You Don’t Need a JavaScript Framework

You Don’t Need a JavaScript Framework

Do we suffer from JavaScript frameworks fatigue? Or are we ignoring the performance and data bundles of our users?

Let’s Go Back to the jQuery Era

Do you remember those days when everyone used jQuery for everything! jQuery before, jQuery after, everything smelled like jQuery. Every website or web application included jQuery.


Developers found Vanilla JavaScript was too difficult or complex to handle. There where a lot of big differences between browsers.

Thank God those days are over! jQuery fixed a big problem for the JavaScript community. But it made most of us lazy because we didn’t understand what was going on under the hood.

For me, it all ended when this website launched.

The JavaScript Fatigue Era

Right now, 2020 is just starting but we are making overweight websites and web applications. We can choose Angular, React, Vue.js, Svelte, or Polymer. Sorry, I won’t name all of them…

Maybe you’re thinking: “Well, go ahead and judge for yourself.” Well, that is also what I’m doing with this article. I’m very critical about my own JavaScript fatigue.

But let’s be honest. It has never been easier to start a website or web app from scratch with a single command. For Angular, we use ng new project name, for React we use , etc.

Most of the time, we are picking what suits us the best. But we have to decrease our JavaScript weight some more and be more thoughtful on what we load into our application.

Because, maybe HTML, CSS, and JavaScript are enough.

When I talk about the JavaScript framework, I also mean the JavaScript library. Angular, React, Vue.js and Svelte are for me in this category. (Yes, there are a lot more…)

Pros and Cons of Using a JavaScript Framework

Using a JavaScript framework has some pros and cons. Because it’s about good and evil. It’s more like one’s better in one situation than the other.

I’m using Angular in my day job and like to experiment with React or Vue.js. Or trying some small JavaScript micro-library that does only one thing very well.

When You Shouldn’t Use a JavaScript Framework

There are a few situations I won’t recommend using a JavaScript framework, but rather recommend using a JavaScript micro-library or use Vanilla JavaScript.

  1. Your application is simple or small. If you’re building a small project, such as experimenting with a new JavaScript API.
  2. Tight on performance. When your application needs to be of very high performance, even on a low-bandwidth connection.

Every byte that is sent over the line counts. Then, it’s not smart to use a big framework. Because a JavaScript framework comes with a cost because of its overhead.

Well, there are many tools to make this more manageable. It’s better to prevent problems than to solve them.

When Would a JavaScript Framework Be a Smart Choice

There are situations where it is smart to use a JavaScript framework. But still, we need to be careful with everything.

1. Your application is big

When you’re building a big application, it could be smart to use a JavaScript framework. A framework, most of the time, comes with great support from a community.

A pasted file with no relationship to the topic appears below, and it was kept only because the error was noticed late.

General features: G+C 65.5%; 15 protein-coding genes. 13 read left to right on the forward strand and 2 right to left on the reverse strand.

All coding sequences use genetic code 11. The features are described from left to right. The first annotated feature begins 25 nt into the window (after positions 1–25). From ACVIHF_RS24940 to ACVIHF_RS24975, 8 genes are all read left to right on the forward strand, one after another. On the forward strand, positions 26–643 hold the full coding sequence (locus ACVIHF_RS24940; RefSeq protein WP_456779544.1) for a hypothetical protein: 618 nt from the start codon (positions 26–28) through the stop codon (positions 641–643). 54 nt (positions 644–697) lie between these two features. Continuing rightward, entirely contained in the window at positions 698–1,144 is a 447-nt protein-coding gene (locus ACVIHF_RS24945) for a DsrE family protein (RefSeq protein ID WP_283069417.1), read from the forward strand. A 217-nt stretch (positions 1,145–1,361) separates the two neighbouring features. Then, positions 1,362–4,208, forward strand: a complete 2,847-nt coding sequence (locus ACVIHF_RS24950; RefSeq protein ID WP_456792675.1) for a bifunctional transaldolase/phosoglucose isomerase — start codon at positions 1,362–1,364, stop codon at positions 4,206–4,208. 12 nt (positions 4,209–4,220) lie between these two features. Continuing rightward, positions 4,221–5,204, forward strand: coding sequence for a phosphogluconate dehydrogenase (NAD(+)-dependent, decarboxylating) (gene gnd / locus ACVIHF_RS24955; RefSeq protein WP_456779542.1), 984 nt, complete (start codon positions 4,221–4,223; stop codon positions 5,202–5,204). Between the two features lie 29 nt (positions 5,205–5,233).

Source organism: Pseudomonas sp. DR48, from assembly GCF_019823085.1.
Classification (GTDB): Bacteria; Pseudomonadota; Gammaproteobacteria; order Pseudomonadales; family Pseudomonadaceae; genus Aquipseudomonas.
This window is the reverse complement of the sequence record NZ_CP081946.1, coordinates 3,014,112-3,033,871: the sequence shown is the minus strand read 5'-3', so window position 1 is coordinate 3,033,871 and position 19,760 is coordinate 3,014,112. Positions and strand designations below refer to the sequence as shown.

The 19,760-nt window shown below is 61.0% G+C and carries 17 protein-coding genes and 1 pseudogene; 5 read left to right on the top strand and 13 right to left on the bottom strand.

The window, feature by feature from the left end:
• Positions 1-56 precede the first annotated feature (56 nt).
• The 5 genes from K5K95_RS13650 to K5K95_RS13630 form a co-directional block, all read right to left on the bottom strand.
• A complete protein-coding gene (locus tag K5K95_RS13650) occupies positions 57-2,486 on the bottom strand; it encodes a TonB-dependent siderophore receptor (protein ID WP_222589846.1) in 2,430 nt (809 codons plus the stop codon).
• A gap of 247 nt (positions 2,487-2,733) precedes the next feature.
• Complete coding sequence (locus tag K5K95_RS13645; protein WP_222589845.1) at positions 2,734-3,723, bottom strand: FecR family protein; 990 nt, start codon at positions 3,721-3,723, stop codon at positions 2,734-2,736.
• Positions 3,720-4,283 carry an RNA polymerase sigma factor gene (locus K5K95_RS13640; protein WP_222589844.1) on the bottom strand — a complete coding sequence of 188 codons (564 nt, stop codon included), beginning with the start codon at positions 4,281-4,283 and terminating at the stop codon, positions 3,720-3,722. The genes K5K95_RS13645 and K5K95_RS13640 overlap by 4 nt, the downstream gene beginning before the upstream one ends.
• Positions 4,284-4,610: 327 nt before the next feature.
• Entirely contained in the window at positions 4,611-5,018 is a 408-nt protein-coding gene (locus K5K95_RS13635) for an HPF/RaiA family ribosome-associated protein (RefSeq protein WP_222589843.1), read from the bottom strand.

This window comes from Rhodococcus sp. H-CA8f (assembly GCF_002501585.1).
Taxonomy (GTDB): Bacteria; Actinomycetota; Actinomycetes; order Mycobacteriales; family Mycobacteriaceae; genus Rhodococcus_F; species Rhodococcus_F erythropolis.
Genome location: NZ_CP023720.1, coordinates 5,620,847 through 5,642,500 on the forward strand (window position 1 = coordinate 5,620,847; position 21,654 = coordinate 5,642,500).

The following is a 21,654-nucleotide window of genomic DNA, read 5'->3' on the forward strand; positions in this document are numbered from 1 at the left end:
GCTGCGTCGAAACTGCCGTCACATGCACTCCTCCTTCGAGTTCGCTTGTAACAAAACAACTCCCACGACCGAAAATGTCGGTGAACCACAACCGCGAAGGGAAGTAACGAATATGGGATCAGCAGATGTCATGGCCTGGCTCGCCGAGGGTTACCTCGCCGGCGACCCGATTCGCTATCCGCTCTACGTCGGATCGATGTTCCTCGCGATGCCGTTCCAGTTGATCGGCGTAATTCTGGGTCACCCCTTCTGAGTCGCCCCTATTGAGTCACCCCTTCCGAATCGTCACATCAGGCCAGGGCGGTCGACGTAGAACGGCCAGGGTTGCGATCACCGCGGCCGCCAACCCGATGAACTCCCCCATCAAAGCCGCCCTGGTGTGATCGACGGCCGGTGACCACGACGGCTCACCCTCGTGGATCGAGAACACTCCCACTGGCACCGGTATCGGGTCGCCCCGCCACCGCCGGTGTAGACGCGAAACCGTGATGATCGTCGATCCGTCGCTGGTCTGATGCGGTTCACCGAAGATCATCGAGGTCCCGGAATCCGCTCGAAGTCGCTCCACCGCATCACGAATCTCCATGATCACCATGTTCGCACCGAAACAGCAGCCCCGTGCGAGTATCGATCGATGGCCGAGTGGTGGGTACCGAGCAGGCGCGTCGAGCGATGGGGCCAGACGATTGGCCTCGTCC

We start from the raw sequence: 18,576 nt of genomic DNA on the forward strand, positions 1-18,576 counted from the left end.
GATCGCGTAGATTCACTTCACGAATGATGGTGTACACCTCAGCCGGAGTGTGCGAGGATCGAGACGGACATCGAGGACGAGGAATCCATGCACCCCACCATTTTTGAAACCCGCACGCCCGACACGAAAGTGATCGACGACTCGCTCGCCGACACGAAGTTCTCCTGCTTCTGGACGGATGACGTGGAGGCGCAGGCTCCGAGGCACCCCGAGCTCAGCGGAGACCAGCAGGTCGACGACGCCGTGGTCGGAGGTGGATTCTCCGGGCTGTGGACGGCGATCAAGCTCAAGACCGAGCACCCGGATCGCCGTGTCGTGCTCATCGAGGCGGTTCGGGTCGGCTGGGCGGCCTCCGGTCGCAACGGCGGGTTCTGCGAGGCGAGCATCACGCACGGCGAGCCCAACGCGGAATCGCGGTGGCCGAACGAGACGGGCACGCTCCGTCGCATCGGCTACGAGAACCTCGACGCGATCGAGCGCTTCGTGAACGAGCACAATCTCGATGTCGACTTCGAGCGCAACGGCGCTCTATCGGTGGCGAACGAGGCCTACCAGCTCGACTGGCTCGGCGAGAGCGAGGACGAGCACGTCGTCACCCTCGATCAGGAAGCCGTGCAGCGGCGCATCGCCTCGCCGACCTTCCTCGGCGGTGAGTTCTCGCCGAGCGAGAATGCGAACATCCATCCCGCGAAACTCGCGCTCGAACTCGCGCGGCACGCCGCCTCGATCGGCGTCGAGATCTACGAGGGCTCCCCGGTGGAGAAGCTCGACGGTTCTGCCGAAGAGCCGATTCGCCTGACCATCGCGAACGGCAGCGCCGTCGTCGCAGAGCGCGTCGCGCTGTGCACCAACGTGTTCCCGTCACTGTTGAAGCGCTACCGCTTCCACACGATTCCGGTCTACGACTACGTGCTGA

Most of the time, a community will provide a lot of learning material that helps to build an application for long-term support.

2. You or the company values open source

The best thing about open source is that everyone can use it how they want (if the license allows it of course).

A lot of the elements of that framework are built by people that spent their free time on it. This doesn’t cost the developer or the company that is using it any money.

If a company/developer likes to contribute to a JavaScript framework, other people can benefit from that too.

3. High speed development for new features

Because most frameworks offer a lot of tools they make it easier for the developer to build new features in shorter times, they can rest on the shoulders of smart engineers that did a lot of testing for them.


In my story, I have more pros in comparison to cons when we talk about JavaScript frameworks. (If you have any additional ones, please add them in the comments!)

But even though it sounds so good to use a framework, we have to be very careful with what we load onto our websites and application.

Always ask the question: “Why do I need this framework? What benefit would we have from building it ourselves or using something that already exists?”

“What consequences does it have for the user? Is a low-end mobile phone also able to use the application with the same user-experience as a high-end mobile phone?”

Frameworkless Movement

If you like the idea of not using a framework or building stuff with Vanilla JavaScript I would recommend checking this Github repo with inspiration. I like the idea of


Thanks for reading all this way! I hope that after reading this story you will be more careful picking a JavaScript framework, or not picking one.

Because, in the end, our goal should be building an application that has great user experience and is scalable.

If you have any questions, please let me know in the comments.

DevByRayRay is a JavaScript Developer who loves to share his knowledge. Ray is living in the Netherlands and is mainly posting stories about JavaScript, TypeScript Angular and anything related to life as a developer.

You can follow him on Twitter DevByRayRay or subscribe to his newsletter to be updated when there is a new post published.

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